It is a full decade since the Israeli alto saxophonist Gilad Atzmon established his quartet the Orient House Ensemble.
It's a doubly ironic name for a jazz group, because it not only alludes to the building in Jerusalem originally designated as the official home of the Palestinian Authority which was subsequently seized and occupied by the Israeli army. It also referes to Atzmon himself who, as as a young man, was drafted into the Israeli Defence Force.
Yet his growth as a major talent as an ex-member of Ian Dury's Blockheads, a satirical novelist of works such as Guide To The Perplexed (2001) and My One And Only Love (2005) along with his ardent support for a free, democratic, inclusive and ecumenical Palestine makes his jazz story both unique and full of controversy.
His close musical confrere Robert Wyatt has called him "a seriously funny writer and the wittiest musician since Ronnie Scott" and, alongside a Swiftian edge to his writing, Atzmon maintains a deep empathy and uncompromising support for the Palestinian people, to whom he dedicates his performances and for whom he constantly campaigns and fundraises.
The 2010 London Jazz Festival finds him playing a gig on Thursday to celebrate the ensemble's 10th anniversary. Special guests include Asaf Sirkis, Guilhermo Rozenthuler and the Sigamos String Quartet - with whom he cut the Charlie Parker tribute album In Loving Memory Of America - as well as original pianist Frank Harrison, bassist Yaron Stavi and new drummer Eddie Hick from The Orient House Ensemble.
The fast-moving Atzmon has also just released two new albums - The Tide Has Turned by The Orient House Ensemble and For The Ghosts Within, an album with Robert Wyatt which has already been given five stars by Guardian jazz critic John Fordham.
The name of the ensemble's new album is, Atzmon says, inspired by the fact that since the "the criminal piracy and massacre" on board the boats of the Mavi Marmara aid flotilla, more and more people across the world are seeing much more clearly the brutality of Israeli aggression.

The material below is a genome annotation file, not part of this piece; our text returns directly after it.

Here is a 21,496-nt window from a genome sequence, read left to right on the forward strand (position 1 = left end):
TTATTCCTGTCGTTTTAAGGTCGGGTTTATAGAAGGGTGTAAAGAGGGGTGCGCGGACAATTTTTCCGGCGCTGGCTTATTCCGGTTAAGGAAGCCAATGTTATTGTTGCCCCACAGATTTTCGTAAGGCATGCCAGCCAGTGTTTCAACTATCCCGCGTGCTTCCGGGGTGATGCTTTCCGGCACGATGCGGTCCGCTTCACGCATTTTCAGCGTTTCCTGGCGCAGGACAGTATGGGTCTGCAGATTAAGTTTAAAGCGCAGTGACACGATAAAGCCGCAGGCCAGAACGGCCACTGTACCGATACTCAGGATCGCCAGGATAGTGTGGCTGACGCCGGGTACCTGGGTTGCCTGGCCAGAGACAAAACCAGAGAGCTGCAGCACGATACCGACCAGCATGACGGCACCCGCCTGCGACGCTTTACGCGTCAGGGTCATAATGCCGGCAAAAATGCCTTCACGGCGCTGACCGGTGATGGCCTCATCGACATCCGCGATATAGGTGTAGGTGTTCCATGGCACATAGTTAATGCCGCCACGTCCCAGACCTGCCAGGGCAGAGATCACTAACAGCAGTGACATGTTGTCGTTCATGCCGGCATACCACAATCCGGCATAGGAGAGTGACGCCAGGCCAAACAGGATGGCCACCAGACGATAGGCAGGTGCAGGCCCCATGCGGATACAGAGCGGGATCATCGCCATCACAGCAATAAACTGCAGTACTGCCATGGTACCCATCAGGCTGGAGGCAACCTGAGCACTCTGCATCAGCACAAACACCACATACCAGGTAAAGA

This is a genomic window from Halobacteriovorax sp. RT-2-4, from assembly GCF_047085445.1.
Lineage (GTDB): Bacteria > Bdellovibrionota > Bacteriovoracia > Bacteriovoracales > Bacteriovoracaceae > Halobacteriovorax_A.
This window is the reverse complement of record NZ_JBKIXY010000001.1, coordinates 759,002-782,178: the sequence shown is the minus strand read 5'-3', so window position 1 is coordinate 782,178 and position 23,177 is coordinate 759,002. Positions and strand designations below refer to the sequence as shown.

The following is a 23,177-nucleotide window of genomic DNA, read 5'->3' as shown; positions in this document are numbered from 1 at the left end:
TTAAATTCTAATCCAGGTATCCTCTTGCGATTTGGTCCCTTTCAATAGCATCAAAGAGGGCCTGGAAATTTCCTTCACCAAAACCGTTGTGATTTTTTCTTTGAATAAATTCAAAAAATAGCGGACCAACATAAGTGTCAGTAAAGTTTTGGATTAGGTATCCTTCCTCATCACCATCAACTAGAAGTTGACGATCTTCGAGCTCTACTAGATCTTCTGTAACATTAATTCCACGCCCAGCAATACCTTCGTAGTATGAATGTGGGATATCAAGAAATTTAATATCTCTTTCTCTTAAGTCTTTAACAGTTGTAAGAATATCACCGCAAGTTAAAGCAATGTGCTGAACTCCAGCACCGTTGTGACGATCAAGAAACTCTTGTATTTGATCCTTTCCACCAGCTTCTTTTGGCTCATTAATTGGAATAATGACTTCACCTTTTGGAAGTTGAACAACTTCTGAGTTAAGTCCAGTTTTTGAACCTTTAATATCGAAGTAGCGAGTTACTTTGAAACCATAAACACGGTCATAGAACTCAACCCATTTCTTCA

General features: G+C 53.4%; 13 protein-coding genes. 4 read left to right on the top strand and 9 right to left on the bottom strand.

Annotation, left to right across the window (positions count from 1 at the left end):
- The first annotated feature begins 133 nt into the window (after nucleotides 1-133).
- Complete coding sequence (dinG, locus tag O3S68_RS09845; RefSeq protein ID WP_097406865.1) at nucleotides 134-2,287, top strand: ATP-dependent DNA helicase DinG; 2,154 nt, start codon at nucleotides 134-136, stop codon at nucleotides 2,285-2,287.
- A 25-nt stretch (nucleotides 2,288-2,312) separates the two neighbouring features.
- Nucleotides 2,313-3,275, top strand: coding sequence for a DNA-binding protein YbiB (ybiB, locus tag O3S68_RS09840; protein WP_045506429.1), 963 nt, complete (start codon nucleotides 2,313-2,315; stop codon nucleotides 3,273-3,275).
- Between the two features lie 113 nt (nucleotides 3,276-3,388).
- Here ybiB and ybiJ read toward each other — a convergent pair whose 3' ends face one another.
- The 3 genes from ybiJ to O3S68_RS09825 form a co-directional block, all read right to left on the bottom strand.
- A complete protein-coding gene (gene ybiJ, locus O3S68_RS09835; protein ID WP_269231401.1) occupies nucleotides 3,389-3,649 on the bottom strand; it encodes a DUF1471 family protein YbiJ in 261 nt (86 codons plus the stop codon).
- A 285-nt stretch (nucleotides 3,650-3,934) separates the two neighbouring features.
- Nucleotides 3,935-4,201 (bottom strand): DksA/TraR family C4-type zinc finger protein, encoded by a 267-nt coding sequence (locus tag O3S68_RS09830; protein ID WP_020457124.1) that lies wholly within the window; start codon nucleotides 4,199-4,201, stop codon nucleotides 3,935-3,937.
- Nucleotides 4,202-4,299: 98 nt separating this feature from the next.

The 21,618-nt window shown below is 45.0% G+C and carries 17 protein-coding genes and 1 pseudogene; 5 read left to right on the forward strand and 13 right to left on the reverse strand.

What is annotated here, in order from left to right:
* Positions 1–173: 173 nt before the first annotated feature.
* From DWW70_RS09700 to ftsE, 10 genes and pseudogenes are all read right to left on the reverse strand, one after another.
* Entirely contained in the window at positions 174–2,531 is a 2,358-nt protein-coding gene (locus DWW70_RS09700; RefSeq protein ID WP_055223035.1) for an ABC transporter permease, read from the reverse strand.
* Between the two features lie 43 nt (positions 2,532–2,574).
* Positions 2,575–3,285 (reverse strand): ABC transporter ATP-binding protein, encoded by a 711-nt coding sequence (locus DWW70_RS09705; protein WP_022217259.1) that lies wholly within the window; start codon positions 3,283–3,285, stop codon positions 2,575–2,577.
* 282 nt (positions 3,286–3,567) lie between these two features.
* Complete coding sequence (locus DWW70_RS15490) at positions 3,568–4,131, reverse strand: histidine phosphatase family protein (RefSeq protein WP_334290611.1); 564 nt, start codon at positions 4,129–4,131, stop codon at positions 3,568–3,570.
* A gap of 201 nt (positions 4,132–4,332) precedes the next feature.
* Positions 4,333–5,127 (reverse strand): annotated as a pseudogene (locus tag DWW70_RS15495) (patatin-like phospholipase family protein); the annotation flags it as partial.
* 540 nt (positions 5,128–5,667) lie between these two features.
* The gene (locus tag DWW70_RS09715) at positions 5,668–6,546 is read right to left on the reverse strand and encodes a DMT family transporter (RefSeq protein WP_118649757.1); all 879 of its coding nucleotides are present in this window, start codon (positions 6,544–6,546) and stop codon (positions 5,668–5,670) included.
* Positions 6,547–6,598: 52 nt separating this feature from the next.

To Atzmon, the events signalled a crucial moment when the tide of world opinion changed. "The lethal behaviour of Israel has been exposed not only militarily but politically too because the Israeli cabinet gave clear instructions for this murderous attack," he says.
He compares it to another crime, the crucifixion. "Here were good and generous people offering aid, human support and love to an oppressed people. They were bringing medicines, food, tools, cement, building materials to Gaza to rebuild society there, and they were killed in the act of giving."
The present stage of the struggle in Palestine is "in the forefront of the battle for humanism," he declares. "It is a struggle against aggression, racism, Western colonialism and tribal supremacy.
"And it is a battle we must win alongside the Palestinians for the sake of the future for all of humanity."
Where jazz fit into this, Atzmon affirms, is as a music which demolishes all barriers and ghettoes and "puts all people together through beauty."
He sees himself as a jazz musician who has to face himself in the mirror every morning and "understand that the quest for humanism forces me to cope with what I see.
"I'm doing what I'm doing, saying what I'm saying, making the music I'm making because I want to be able to look into the same mirror every morning and feel in tune with myself and the world."
The role of musicians in such crucial times globally is to help support the solidarity movements with people in struggles. "Musicians are drawn by a search for beauty, which is what we strive to create for ourselves and all people," Atzmon says.
The sea change in attitudes tot he Palestinian struggle is exemplified for Atzmon by the response to the recent Jazza concerts for Palestine in September, which he helped to organise. "For many years we saw corrupt Hollywood stars rallying for Israel. The tide has changed now," he says.
"More and more artists in all fields are embarrassed and appalled to be associated with the Israeli government - they are cancelling appearances in Israel and many wouldn't even consider performing there."
The Jazza concerts were strongly supported and raised considerable funds for aid to Gaza.Musicians playing many different kinds of music were "virtually queuing up" to take part. "They all wanted to convey a clear message to the Israeli government. They were reflecting this huge change of tide. They want nothing to do with Israel and her deadly wars and occupation," he enthuses.
"They want freedom and justice for Palestine, and the sounds that they make are a part of the voice of that international determination."
Thursday November 18. Box office: (020) 8639-5454.